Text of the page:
How many times in a week, a month, do you find yourself thrown by something you weren’t expecting: a negative reaction to something you said; someone being awkward when you were expecting co-operation; an extra meeting put in the diary in the space you were going to use to catch up – the list of possibilities goes on and on!
An aspect of emotional intelligence that we don’t often pay attention to is our emotional resilience when something unexpected happens. The word resilience means originally to bounce back
It is so easy to get knocked back in our culture. We tend to see the world as conspiring against us anyway, and so fall too easily into self-pity and being a victim of circumstance. This is not because we are naturally pessimistic, but because we are surrounded by confirmation of the cultural belief that most things don’t work in our favour, unless we are very lucky! The media, the news we are given, our everyday comments on events, all suggest that the world is not on our side.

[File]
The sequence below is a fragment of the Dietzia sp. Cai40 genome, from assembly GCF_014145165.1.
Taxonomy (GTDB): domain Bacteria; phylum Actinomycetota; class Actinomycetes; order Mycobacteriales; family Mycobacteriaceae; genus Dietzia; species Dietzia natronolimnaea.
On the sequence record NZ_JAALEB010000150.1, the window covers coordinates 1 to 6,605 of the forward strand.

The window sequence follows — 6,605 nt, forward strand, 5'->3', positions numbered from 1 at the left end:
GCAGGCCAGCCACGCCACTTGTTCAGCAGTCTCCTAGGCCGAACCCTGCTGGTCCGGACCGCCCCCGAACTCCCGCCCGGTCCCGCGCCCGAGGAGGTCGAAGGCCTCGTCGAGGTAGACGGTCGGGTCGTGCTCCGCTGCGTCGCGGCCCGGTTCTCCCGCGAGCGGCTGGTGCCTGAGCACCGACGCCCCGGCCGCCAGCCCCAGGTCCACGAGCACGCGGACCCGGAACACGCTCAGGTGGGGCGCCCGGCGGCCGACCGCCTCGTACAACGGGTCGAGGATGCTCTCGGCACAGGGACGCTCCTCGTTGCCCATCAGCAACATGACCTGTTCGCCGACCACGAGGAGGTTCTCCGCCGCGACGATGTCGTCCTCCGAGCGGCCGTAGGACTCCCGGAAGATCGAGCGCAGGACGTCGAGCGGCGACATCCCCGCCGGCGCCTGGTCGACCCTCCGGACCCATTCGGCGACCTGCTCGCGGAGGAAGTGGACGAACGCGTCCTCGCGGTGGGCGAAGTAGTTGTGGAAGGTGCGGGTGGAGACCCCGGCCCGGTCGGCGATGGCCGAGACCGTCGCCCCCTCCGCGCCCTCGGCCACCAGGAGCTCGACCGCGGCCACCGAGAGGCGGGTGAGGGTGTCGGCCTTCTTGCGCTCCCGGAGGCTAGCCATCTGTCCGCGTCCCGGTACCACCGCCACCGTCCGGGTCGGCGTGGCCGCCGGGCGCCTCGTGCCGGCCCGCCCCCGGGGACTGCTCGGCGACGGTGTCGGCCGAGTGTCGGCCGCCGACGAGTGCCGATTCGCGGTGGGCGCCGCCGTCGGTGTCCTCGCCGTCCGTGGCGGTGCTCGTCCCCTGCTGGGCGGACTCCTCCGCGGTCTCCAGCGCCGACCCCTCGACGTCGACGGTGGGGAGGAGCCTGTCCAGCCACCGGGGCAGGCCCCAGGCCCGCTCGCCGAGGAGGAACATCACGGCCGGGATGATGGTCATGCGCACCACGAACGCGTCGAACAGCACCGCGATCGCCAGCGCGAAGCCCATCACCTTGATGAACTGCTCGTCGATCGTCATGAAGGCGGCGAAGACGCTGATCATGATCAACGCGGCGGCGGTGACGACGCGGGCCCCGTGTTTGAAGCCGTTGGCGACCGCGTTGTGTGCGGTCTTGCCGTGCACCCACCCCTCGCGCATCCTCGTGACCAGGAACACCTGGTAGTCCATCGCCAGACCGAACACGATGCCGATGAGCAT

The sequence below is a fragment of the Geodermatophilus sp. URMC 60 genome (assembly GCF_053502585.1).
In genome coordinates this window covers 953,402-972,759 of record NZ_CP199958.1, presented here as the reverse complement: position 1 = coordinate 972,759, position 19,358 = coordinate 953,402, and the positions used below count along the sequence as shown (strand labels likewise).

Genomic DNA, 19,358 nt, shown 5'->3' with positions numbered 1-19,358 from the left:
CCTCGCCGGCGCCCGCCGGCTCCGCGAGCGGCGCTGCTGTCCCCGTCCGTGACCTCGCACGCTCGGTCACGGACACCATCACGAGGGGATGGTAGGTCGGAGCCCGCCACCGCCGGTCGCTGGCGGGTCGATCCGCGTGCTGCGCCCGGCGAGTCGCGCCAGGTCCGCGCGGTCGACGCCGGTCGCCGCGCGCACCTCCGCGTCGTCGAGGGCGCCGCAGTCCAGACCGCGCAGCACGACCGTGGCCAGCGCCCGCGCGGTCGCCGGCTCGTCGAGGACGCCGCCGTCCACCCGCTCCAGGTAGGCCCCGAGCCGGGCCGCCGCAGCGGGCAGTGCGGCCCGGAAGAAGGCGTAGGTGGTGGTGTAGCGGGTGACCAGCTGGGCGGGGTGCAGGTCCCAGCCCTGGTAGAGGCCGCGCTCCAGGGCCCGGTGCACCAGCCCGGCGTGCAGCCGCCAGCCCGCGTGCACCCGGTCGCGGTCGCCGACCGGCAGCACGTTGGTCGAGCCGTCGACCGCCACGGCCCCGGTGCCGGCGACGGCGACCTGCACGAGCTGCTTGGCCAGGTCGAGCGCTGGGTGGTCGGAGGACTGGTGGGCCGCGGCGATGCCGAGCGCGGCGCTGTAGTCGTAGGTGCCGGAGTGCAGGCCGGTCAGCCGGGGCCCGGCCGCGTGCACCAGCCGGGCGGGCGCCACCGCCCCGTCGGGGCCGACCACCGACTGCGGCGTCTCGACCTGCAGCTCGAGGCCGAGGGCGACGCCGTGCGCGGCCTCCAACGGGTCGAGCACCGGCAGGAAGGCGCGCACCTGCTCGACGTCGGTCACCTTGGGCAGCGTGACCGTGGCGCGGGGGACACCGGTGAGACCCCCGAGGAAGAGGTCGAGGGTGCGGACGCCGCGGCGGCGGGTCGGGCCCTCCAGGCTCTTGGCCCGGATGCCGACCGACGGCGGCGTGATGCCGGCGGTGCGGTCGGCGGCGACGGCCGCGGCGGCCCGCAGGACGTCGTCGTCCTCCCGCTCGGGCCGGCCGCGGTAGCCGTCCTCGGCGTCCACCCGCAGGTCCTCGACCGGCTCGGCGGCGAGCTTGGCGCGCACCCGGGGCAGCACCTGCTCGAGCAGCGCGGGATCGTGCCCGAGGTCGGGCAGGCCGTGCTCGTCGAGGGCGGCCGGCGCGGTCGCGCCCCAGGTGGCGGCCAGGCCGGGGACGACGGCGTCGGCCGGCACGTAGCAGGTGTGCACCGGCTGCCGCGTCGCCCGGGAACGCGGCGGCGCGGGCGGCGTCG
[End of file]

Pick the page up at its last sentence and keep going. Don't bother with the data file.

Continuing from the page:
Resilience has a foundation in the belief that things do work out, and that we can have control of how we live our lives. Although you may have evidence given to you that this is not true, when you stop and examine your history, you will realise that there is also evidence that it is true, that things do work out as often as they don’t if not more so.
The belief that things work out is very useful, because it prompts you to find a way to make things work, no matter what happens.
This doesn’t mean that you have to be happy about everything that happens, or positive – that would be being a victim again. After all, resilience is bouncing back – you need to fall or hit the wall first!
When we develop emotional resilience, we react differently.
a. We forgive ourselves if our initial reaction is negative, and just let it go.
b. We pick ourselves up and get on with things, just like a child who has fallen over when learning to walk
c. We take a deep breath and choose how to respond to the situation, in a way that leaves us feeling OK with it.
d. We consider what the learning is for us in the particular circumstance, and actively take the learning.
So this month, take a little time to develop further your emotional resilience:
- Take an example where life dealt you an unexpected blow in the past. What have you/could you learn from it, in a positive sense?
- Identify 4 ways in which the world has conspired with you, by offering you unexpected changes that were useful to you.
- As you receive some ‘knock’ this month, stop and go through the process stated above.